The National Basketball Association eliminated 114 jobs, or 11 percent of its workforce, as part of a plan to strip out $50 million in costs.
The cuts come two weeks after the league locked out its players following their failure to reach an agreement with team owners on a new labor contract.
“The layoffs are not a direct result of the lockout, but rather a response to the same underlying issue; that is, the league’s expenses far outpace our revenues,” NBA spokesman Mike Bass said in an e-mail yesterday.
The NBA and its players disagree over how to split money from a league that said it will lose about $300 million this year from revenue of about $4.3 billion. Owners want to tighten payrolls, while players say they shouldn’t be punished for management errors. The NBA said in April that 22 of the 30 franchises are losing money.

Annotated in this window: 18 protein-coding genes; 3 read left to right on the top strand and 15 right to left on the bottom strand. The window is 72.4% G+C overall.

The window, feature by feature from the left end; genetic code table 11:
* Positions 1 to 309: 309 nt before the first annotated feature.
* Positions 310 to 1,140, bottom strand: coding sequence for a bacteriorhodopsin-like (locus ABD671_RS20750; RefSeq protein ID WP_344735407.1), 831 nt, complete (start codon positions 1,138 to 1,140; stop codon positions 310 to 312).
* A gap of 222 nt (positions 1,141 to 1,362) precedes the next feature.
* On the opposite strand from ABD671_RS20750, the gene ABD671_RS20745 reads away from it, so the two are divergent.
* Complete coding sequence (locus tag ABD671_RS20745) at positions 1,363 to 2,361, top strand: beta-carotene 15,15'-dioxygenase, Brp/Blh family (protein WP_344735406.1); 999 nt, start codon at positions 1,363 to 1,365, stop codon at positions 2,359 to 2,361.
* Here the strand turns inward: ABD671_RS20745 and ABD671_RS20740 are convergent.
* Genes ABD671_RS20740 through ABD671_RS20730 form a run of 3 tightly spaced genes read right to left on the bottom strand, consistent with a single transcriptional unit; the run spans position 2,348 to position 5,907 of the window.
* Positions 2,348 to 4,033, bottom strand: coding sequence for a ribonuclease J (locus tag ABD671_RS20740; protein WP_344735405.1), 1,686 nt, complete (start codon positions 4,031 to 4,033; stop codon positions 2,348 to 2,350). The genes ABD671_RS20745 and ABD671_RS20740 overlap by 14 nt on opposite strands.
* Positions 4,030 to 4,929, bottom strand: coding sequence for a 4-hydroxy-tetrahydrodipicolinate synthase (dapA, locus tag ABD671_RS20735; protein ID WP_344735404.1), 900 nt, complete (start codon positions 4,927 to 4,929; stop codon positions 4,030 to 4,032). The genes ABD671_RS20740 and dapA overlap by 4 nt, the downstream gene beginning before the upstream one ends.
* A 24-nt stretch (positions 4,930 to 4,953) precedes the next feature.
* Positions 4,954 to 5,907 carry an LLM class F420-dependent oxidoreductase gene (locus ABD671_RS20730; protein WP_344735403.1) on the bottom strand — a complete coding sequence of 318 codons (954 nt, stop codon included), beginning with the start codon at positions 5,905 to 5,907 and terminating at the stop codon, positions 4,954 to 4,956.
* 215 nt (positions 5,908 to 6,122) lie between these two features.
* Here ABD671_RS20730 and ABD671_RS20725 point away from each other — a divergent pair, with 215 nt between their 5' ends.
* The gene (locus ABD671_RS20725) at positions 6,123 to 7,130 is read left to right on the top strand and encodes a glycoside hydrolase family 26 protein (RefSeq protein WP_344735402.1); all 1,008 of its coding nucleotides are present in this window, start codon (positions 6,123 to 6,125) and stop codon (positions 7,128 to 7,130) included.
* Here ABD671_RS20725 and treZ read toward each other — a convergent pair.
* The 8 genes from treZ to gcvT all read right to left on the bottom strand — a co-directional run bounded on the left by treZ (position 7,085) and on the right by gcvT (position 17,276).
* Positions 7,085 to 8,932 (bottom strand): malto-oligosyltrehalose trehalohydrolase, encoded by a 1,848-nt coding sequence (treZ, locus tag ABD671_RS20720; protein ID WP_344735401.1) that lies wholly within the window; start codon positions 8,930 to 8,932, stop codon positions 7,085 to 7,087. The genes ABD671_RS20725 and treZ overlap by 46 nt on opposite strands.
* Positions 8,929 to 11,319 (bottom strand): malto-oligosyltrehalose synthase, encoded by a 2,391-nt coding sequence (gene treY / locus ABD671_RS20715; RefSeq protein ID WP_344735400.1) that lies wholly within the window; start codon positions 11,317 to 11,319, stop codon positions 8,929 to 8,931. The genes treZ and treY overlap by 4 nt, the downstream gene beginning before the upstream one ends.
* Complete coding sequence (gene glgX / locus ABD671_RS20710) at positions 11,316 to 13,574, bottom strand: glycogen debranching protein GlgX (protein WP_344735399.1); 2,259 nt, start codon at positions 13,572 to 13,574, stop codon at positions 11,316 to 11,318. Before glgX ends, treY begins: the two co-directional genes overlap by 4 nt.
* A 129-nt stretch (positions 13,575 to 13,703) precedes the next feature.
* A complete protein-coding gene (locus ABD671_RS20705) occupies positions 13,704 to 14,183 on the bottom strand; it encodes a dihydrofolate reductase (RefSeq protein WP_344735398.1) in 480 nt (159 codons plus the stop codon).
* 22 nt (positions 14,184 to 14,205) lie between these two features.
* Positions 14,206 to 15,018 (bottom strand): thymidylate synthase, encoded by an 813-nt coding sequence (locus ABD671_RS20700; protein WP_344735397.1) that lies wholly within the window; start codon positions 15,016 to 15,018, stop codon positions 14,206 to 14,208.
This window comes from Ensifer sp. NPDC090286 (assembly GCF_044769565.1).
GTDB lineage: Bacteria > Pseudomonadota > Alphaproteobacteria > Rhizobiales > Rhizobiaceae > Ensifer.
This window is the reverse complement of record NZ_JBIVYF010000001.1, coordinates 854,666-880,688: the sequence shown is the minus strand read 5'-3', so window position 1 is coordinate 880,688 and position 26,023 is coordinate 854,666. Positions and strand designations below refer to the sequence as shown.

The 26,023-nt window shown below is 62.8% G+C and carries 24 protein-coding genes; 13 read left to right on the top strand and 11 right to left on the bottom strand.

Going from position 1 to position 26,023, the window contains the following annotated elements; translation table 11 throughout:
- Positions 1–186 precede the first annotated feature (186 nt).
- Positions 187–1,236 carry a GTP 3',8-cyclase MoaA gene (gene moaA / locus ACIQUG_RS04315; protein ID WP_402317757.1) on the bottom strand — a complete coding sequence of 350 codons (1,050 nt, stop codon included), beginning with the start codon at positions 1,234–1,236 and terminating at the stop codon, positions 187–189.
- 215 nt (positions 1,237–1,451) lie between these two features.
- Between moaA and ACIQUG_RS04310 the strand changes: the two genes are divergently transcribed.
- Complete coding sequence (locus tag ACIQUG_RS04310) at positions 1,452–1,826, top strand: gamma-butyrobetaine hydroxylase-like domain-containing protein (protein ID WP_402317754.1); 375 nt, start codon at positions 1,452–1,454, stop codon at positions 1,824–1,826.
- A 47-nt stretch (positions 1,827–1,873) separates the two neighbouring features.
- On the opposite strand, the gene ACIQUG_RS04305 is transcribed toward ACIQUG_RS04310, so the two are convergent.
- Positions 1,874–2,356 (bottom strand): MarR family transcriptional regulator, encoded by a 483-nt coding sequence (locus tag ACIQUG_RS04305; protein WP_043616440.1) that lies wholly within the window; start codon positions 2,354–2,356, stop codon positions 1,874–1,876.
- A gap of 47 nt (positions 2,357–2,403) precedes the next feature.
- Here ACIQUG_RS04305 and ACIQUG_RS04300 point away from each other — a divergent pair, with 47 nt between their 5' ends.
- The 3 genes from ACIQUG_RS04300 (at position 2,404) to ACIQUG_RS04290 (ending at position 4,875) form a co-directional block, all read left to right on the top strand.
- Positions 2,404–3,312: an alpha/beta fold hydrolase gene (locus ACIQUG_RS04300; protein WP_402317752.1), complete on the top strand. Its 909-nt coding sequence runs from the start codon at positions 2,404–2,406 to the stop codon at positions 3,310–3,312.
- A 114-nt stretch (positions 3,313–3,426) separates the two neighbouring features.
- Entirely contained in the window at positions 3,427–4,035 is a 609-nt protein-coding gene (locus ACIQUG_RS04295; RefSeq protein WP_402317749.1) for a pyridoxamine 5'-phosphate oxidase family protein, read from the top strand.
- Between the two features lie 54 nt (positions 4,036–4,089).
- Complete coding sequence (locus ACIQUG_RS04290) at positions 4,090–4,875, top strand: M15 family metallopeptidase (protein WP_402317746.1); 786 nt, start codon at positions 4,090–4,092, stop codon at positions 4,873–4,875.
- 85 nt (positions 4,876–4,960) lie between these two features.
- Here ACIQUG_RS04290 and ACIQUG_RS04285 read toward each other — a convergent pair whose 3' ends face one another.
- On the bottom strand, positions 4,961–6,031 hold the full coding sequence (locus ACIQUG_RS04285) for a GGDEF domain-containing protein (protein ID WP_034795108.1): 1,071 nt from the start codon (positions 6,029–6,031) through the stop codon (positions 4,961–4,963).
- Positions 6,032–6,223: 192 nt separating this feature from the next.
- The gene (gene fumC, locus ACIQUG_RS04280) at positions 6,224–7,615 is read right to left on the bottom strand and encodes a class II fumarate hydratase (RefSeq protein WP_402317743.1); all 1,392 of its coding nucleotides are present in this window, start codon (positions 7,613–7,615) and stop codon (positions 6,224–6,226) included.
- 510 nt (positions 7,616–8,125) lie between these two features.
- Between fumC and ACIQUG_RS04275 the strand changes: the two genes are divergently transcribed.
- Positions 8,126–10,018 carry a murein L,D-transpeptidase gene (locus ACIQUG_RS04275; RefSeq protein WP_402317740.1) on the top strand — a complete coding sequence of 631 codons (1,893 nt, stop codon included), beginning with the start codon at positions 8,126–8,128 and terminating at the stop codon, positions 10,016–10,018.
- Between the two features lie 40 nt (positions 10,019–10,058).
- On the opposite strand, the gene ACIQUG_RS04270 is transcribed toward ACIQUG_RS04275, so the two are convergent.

“The roughly 11 percent reduction in headcount from the league office is part of larger cost-cutting measures to reduce our costs by $50 million,” Bass said.
NBA Commissioner David Stern said at a June 30 news conference that, following the lockout, “we have to go back and look at everything about our operations.”
The cuts were primarily made in New York and New Jersey from departments including marketing, community relations, player programs, broadcasting and information technology, the New York Times reported. Most employees received the news during the past two days, it said.
The reductions would have happened regardless of the lockout and the workers won’t be rehired once the dispute is over, the Times said, citing Bass. Before the latest move, the NBA had cut 275 workers since 2008, the report said.
In October 2008, Stern announced a 9 percent cut on its U.S. staff after season-ticket sales slowed.
The Charlotte Bobcats began laying off employees in the past week, with radio play-by-play announcer Scott Lauer becoming one of at least seven let go, according to the Associated Press. The Detroit Pistons also fired 15 people in recent weeks, AP said.
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